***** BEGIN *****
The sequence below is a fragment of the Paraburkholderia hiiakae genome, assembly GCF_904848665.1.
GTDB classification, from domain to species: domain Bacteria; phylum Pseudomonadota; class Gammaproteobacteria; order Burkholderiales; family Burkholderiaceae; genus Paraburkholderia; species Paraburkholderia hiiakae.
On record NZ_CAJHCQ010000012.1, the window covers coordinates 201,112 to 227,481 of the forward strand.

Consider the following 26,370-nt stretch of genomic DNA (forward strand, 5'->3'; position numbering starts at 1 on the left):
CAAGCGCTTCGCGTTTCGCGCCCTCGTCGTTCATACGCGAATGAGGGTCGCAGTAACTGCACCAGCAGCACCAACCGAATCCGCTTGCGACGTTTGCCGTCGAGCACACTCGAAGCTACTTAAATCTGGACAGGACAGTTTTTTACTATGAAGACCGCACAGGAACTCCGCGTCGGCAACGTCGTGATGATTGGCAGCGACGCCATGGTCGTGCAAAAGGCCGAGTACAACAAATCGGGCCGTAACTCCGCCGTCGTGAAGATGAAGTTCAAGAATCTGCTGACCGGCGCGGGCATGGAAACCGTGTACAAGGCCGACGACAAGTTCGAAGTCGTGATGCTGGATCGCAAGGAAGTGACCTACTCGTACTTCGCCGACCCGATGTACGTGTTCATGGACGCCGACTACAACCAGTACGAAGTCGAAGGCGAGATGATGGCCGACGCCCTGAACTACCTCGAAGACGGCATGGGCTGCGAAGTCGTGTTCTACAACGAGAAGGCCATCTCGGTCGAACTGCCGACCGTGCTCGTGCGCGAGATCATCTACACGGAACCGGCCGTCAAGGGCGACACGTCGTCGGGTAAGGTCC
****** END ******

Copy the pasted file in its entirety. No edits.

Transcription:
The sequence below is a fragment of the Paraburkholderia hiiakae genome, assembly GCF_904848665.1.
GTDB classification, from domain to species: domain Bacteria; phylum Pseudomonadota; class Gammaproteobacteria; order Burkholderiales; family Burkholderiaceae; genus Paraburkholderia; species Paraburkholderia hiiakae.
On record NZ_CAJHCQ010000012.1, the window covers coordinates 201,112 to 227,481 of the forward strand.

Consider the following 26,370-nt stretch of genomic DNA (forward strand, 5'->3'; position numbering starts at 1 on the left):
CAAGCGCTTCGCGTTTCGCGCCCTCGTCGTTCATACGCGAATGAGGGTCGCAGTAACTGCACCAGCAGCACCAACCGAATCCGCTTGCGACGTTTGCCGTCGAGCACACTCGAAGCTACTTAAATCTGGACAGGACAGTTTTTTACTATGAAGACCGCACAGGAACTCCGCGTCGGCAACGTCGTGATGATTGGCAGCGACGCCATGGTCGTGCAAAAGGCCGAGTACAACAAATCGGGCCGTAACTCCGCCGTCGTGAAGATGAAGTTCAAGAATCTGCTGACCGGCGCGGGCATGGAAACCGTGTACAAGGCCGACGACAAGTTCGAAGTCGTGATGCTGGATCGCAAGGAAGTGACCTACTCGTACTTCGCCGACCCGATGTACGTGTTCATGGACGCCGACTACAACCAGTACGAAGTCGAAGGCGAGATGATGGCCGACGCCCTGAACTACCTCGAAGACGGCATGGGCTGCGAAGTCGTGTTCTACAACGAGAAGGCCATCTCGGTCGAACTGCCGACCGTGCTCGTGCGCGAGATCATCTACACGGAACCGGCCGTCAAGGGCGACACGTCGTCGGGTAAGGTCC